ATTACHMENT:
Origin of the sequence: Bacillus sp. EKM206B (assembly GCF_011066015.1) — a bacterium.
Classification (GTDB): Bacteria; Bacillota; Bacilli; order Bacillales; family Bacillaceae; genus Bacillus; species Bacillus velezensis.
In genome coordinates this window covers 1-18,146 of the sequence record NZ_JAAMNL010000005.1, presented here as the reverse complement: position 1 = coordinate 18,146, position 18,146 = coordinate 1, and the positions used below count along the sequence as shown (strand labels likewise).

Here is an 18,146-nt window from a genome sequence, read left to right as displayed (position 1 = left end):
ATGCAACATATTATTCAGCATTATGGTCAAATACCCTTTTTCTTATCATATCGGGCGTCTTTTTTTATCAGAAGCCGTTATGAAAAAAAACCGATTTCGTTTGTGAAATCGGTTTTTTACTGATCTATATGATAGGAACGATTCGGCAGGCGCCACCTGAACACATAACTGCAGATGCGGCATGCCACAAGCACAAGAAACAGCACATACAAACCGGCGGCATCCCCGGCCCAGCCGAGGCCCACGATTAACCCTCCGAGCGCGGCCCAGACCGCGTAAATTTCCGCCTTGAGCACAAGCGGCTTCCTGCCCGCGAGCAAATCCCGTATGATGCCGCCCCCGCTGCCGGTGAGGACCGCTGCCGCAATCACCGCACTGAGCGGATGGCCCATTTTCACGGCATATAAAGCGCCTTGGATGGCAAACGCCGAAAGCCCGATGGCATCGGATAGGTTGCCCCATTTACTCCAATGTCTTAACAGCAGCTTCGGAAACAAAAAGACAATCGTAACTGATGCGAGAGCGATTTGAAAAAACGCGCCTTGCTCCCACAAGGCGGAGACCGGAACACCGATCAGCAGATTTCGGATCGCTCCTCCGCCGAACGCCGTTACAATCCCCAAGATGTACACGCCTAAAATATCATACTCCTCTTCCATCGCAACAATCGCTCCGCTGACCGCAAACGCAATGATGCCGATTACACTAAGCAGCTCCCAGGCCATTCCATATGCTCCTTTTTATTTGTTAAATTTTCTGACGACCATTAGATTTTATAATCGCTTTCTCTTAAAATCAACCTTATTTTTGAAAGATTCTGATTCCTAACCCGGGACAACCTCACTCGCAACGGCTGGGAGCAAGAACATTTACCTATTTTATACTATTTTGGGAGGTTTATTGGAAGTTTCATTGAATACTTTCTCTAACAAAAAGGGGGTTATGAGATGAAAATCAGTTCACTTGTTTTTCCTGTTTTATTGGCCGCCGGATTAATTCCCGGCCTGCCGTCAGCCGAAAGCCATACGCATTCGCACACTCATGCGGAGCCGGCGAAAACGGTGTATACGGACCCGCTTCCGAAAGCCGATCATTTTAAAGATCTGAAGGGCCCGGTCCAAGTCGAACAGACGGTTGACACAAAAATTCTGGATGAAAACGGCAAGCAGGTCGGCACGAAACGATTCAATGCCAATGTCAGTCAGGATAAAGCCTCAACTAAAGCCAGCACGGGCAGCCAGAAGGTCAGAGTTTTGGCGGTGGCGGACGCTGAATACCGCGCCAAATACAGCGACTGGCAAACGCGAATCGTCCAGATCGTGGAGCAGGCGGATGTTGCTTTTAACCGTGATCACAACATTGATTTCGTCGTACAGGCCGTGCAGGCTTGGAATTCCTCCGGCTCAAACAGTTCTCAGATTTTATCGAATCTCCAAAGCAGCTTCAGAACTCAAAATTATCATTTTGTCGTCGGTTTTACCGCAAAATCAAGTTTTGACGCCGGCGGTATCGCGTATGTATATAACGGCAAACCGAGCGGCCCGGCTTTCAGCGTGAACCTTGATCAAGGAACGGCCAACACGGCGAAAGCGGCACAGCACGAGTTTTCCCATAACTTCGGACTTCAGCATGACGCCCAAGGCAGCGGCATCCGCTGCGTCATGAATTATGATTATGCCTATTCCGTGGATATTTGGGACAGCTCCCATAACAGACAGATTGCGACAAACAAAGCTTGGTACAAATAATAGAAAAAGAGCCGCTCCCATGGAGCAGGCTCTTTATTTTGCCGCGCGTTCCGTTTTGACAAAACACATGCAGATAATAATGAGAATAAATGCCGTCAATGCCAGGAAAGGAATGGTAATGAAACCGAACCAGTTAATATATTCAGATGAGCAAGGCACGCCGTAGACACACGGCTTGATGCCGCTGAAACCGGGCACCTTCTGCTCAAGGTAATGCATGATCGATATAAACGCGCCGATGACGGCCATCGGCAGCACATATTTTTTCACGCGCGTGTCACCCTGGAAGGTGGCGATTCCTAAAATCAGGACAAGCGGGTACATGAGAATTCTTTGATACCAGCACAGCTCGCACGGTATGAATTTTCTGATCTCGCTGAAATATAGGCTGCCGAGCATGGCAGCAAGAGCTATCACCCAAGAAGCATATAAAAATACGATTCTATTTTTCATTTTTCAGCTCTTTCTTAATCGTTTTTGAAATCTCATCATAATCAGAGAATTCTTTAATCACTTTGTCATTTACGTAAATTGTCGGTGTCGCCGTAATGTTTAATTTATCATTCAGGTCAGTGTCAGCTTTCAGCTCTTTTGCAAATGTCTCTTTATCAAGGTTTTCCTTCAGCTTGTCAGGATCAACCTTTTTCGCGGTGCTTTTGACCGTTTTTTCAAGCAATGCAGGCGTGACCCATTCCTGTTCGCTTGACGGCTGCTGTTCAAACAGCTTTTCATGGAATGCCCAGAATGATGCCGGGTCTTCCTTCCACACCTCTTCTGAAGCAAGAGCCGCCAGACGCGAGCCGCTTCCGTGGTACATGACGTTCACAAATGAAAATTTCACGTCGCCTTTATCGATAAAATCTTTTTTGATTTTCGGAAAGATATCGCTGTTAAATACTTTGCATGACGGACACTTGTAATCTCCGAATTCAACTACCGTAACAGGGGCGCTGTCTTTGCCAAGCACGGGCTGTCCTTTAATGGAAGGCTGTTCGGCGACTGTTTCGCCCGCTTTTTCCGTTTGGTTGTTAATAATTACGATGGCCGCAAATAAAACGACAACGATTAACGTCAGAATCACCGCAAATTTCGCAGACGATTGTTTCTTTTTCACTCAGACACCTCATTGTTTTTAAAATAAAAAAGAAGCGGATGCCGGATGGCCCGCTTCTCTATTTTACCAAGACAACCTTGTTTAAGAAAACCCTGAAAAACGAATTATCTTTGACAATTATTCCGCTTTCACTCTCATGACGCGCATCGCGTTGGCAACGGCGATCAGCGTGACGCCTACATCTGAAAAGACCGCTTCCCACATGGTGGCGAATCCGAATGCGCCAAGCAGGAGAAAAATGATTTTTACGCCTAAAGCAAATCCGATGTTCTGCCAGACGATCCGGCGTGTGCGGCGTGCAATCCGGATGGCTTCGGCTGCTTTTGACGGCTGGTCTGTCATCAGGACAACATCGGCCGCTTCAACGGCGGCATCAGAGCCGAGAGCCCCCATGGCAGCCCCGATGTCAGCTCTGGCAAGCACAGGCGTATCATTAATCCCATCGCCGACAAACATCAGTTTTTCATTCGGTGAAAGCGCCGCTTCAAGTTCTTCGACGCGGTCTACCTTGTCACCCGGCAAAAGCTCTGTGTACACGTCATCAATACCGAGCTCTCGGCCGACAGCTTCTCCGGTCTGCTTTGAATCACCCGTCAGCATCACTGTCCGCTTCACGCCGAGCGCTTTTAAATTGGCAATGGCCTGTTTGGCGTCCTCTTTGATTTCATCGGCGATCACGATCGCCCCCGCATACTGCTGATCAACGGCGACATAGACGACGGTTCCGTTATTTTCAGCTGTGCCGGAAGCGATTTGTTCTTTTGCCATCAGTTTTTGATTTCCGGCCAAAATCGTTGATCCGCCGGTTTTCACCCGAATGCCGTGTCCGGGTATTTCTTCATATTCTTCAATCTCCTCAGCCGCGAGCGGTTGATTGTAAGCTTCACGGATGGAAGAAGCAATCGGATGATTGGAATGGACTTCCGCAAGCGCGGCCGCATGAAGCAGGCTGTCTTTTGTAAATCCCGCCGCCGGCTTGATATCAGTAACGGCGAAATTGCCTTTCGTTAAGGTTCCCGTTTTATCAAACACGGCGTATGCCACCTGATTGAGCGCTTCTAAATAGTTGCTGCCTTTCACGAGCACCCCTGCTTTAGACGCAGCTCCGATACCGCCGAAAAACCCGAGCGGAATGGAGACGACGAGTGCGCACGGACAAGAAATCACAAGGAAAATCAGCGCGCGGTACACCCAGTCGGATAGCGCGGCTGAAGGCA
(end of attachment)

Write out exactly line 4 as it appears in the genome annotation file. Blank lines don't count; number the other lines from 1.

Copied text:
Here is an 18,146-nt window from a genome sequence, read left to right as displayed (position 1 = left end):